31 steps you can take to increase your credibility

friday, 17 july of 2009

31 steps you can take to increase your credibility

by Trey Ryder

Credibility is everything. If prospects don't trust you, they won't hire your services (except in extreme cases). Everything you do either helps or hurts your credibility. Make sure your actions build your credibility, ideally, to the point where your clients trust you without question. Here are 31 steps you can take -- and facts you can provide -- to increase your credibility.

STEP #1: Treat every prospect as if he's the most important person in the world. When you give your prospect your undivided attention, you build a stronger relationship because your prospect knows you sincerely want to help them.

STEP #2: Ask your prospect what problem he wants to solve or what goal he wants to achieve. The sooner you focus on your prospect's needs, the sooner he trusts you -- and the sooner he concludes the two of you are working toward a common goal.

STEP #3: Listen carefully so you can determine which points are most important to your prospect. One of the biggest complaints about lawyers is that they offer boilerplate solutions before they have listened to their prospect's problem. Even if their stories are nearly the same, prospects want to tell you their story so you appreciate the weight they carry on their shoulders.

STEP #4: Offer information about your prospect's problem and the solution you recommend. The more you educate your prospect, the more your prospect believes that you understand his problem and have the qualifications and skills to solve it.

STEP #5: Explain how your prospect will benefit from your solution. First, your prospect needs to understand the solution you recommend. Second, your prospect needs to know how he will benefit from that solution.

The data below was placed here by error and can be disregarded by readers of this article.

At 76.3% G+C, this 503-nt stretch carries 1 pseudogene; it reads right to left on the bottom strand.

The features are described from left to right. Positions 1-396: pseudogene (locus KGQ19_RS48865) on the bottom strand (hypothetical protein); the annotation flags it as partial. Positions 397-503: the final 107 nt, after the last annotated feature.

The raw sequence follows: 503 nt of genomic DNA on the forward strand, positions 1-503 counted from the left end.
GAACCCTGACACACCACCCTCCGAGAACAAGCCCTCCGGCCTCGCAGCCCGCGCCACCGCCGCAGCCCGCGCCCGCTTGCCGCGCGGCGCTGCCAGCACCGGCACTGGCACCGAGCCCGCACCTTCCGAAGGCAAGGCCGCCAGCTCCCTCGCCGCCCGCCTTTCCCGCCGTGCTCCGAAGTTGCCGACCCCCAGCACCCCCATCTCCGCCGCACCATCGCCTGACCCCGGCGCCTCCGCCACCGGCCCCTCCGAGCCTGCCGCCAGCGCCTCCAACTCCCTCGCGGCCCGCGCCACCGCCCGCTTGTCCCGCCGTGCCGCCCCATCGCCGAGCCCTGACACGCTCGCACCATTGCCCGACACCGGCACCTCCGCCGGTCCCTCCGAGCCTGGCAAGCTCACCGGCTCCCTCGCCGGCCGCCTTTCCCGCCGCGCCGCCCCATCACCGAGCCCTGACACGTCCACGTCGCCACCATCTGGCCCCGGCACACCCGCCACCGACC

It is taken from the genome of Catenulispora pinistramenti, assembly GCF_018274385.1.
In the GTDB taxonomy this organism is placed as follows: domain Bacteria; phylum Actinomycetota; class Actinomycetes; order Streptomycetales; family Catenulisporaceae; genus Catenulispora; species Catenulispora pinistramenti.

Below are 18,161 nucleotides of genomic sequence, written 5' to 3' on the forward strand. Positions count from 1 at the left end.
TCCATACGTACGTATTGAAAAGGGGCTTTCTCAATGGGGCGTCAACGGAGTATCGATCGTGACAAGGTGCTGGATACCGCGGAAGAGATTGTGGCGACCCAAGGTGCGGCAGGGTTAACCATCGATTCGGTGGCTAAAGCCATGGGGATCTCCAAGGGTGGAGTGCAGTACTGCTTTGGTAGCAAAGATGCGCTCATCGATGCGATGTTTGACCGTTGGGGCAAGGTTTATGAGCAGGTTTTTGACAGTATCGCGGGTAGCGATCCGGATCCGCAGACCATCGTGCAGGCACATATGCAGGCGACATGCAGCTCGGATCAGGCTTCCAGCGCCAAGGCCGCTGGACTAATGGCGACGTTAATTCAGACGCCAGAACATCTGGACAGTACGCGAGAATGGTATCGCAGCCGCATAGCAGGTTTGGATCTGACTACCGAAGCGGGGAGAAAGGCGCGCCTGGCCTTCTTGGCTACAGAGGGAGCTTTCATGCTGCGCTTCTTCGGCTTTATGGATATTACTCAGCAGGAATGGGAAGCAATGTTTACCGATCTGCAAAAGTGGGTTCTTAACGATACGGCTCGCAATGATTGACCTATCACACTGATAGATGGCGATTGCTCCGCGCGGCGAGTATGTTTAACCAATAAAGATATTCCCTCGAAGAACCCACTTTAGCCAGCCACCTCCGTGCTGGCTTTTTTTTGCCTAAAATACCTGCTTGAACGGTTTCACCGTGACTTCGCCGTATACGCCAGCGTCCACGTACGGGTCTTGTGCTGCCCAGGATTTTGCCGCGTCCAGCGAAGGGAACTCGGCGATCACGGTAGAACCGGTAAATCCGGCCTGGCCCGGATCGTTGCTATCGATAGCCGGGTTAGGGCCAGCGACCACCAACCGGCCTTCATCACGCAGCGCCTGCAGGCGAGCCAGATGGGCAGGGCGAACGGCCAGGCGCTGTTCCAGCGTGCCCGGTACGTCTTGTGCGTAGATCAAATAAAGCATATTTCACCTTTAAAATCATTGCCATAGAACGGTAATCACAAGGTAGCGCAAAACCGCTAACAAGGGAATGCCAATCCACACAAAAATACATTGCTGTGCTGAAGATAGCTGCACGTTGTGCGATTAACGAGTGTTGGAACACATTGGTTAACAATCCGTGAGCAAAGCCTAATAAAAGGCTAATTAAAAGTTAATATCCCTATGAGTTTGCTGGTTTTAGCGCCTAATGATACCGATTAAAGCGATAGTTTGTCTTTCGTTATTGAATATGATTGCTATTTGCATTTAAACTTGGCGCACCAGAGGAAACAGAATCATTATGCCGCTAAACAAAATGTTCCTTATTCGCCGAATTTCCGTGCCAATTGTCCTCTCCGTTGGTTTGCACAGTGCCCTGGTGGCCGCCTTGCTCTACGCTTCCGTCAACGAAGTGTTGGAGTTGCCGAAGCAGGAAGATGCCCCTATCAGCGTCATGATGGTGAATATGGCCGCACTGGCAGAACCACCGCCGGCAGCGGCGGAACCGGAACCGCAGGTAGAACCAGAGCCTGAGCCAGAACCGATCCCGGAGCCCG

STEP #6: Admit a negative to vastly increase your credibility. When you make a statement that seems to be against your interest, your credibility soars. In fact, this method is so powerful that one highly successful copywriter uses the technique in almost every print ad he writes. Near the beginning of the ad, he admits a weakness in his product. Consumers know that no product is perfect, so this writer's admission immediately increases his credibility.

STEP #7: Swim upstream and your marketing message will rise above the rest. If you're in a practice area where most lawyers recommend the same solutions, write and offer an educational article that identifies problems with the often-suggested solution. Within your document, you can explain how to avoid those problems. But on first impression, your materials appear to argue against your own self interest, which dramatically increases your credibility. And when you explain how to avoid those problems, you reassure your reader that you have the skill and experience to make sure those problems don't affect your client.